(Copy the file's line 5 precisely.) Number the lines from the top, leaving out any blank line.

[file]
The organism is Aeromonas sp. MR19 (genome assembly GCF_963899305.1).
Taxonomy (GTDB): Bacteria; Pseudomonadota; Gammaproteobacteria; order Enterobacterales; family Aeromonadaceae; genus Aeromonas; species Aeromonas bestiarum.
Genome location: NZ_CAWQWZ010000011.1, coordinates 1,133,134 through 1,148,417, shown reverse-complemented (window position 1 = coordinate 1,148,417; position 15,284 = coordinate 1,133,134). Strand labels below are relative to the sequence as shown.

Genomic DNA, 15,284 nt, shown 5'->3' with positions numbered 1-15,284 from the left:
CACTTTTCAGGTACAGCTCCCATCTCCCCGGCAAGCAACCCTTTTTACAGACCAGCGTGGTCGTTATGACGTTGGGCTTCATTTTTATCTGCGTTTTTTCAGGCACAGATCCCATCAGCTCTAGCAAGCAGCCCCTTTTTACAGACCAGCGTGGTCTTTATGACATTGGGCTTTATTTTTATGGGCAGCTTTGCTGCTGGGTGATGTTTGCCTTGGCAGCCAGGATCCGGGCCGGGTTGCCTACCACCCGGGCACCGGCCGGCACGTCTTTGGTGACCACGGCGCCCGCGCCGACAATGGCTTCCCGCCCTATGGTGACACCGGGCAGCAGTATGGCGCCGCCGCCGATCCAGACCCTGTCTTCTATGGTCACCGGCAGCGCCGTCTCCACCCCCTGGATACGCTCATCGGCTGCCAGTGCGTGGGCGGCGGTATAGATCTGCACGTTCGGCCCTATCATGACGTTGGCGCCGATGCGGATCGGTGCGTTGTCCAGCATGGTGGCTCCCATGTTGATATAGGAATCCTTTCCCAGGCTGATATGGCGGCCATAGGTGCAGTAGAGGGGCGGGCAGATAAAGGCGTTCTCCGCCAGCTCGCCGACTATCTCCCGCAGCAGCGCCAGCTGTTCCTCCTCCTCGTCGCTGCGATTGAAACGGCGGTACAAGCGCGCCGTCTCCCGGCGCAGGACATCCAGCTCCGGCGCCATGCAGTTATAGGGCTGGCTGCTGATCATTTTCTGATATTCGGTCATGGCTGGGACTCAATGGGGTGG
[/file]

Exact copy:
CACTTTTCAGGTACAGCTCCCATCTCCCCGGCAAGCAACCCTTTTTACAGACCAGCGTGGTCGTTATGACGTTGGGCTTCATTTTTATCTGCGTTTTTTCAGGCACAGATCCCATCAGCTCTAGCAAGCAGCCCCTTTTTACAGACCAGCGTGGTCTTTATGACATTGGGCTTTATTTTTATGGGCAGCTTTGCTGCTGGGTGATGTTTGCCTTGGCAGCCAGGATCCGGGCCGGGTTGCCTACCACCCGGGCACCGGCCGGCACGTCTTTGGTGACCACGGCGCCCGCGCCGACAATGGCTTCCCGCCCTATGGTGACACCGGGCAGCAGTATGGCGCCGCCGCCGATCCAGACCCTGTCTTCTATGGTCACCGGCAGCGCCGTCTCCACCCCCTGGATACGCTCATCGGCTGCCAGTGCGTGGGCGGCGGTATAGATCTGCACGTTCGGCCCTATCATGACGTTGGCGCCGATGCGGATCGGTGCGTTGTCCAGCATGGTGGCTCCCATGTTGATATAGGAATCCTTTCCCAGGCTGATATGGCGGCCATAGGTGCAGTAGAGGGGCGGGCAGATAAAGGCGTTCTCCGCCAGCTCGCCGACTATCTCCCGCAGCAGCGCCAGCTGTTCCTCCTCCTCGTCGCTGCGATTGAAACGGCGGTACAAGCGCGCCGTCTCCCGGCGCAGGACATCCAGCTCCGGCGCCATGCAGTTATAGGGCTGGCTGCTGATCATTTTCTGATATTCGGTCATGGCTGGGACTCAATGGGGTGG